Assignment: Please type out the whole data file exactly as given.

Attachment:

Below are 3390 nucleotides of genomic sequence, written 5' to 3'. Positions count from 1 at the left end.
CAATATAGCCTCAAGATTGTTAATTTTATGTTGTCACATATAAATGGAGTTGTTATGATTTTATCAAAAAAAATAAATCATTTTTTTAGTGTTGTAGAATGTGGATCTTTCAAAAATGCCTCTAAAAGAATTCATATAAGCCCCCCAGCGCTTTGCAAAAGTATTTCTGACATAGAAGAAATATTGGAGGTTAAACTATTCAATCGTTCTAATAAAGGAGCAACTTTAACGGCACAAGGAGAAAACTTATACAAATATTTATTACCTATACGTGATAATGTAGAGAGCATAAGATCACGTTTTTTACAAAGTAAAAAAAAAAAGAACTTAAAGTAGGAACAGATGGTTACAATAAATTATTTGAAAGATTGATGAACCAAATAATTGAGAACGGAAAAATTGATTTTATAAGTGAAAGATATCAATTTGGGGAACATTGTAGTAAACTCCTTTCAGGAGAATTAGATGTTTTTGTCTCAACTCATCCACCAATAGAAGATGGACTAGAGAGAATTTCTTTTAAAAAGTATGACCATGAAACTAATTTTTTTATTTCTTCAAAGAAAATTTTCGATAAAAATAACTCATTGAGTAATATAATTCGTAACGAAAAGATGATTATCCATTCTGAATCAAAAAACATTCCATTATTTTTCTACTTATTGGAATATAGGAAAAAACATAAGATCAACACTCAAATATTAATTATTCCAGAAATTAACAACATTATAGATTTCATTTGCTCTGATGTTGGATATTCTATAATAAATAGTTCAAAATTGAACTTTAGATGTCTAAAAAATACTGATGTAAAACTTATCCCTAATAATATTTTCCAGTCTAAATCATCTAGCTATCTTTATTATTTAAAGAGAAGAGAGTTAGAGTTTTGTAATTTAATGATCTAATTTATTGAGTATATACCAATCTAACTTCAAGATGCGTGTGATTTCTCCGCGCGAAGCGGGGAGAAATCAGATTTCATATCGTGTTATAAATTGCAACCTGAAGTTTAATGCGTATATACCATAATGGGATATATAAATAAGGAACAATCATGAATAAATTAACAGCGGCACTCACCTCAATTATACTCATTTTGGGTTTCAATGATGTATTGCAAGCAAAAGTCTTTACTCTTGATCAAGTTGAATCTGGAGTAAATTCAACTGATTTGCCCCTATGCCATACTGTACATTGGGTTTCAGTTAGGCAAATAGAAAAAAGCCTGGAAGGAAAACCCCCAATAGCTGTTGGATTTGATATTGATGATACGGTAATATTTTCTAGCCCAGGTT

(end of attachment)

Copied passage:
Below are 3390 nucleotides of genomic sequence, written 5' to 3'. Positions count from 1 at the left end.
CAATATAGCCTCAAGATTGTTAATTTTATGTTGTCACATATAAATGGAGTTGTTATGATTTTATCAAAAAAAATAAATCATTTTTTTAGTGTTGTAGAATGTGGATCTTTCAAAAATGCCTCTAAAAGAATTCATATAAGCCCCCCAGCGCTTTGCAAAAGTATTTCTGACATAGAAGAAATATTGGAGGTTAAACTATTCAATCGTTCTAATAAAGGAGCAACTTTAACGGCACAAGGAGAAAACTTATACAAATATTTATTACCTATACGTGATAATGTAGAGAGCATAAGATCACGTTTTTTACAAAGTAAAAAAAAAAAGAACTTAAAGTAGGAACAGATGGTTACAATAAATTATTTGAAAGATTGATGAACCAAATAATTGAGAACGGAAAAATTGATTTTATAAGTGAAAGATATCAATTTGGGGAACATTGTAGTAAACTCCTTTCAGGAGAATTAGATGTTTTTGTCTCAACTCATCCACCAATAGAAGATGGACTAGAGAGAATTTCTTTTAAAAAGTATGACCATGAAACTAATTTTTTTATTTCTTCAAAGAAAATTTTCGATAAAAATAACTCATTGAGTAATATAATTCGTAACGAAAAGATGATTATCCATTCTGAATCAAAAAACATTCCATTATTTTTCTACTTATTGGAATATAGGAAAAAACATAAGATCAACACTCAAATATTAATTATTCCAGAAATTAACAACATTATAGATTTCATTTGCTCTGATGTTGGATATTCTATAATAAATAGTTCAAAATTGAACTTTAGATGTCTAAAAAATACTGATGTAAAACTTATCCCTAATAATATTTTCCAGTCTAAATCATCTAGCTATCTTTATTATTTAAAGAGAAGAGAGTTAGAGTTTTGTAATTTAATGATCTAATTTATTGAGTATATACCAATCTAACTTCAAGATGCGTGTGATTTCTCCGCGCGAAGCGGGGAGAAATCAGATTTCATATCGTGTTATAAATTGCAACCTGAAGTTTAATGCGTATATACCATAATGGGATATATAAATAAGGAACAATCATGAATAAATTAACAGCGGCACTCACCTCAATTATACTCATTTTGGGTTTCAATGATGTATTGCAAGCAAAAGTCTTTACTCTTGATCAAGTTGAATCTGGAGTAAATTCAACTGATTTGCCCCTATGCCATACTGTACATTGGGTTTCAGTTAGGCAAATAGAAAAAAGCCTGGAAGGAAAACCCCCAATAGCTGTTGGATTTGATATTGATGATACGGTAATATTTTCTAGCCCAGGTT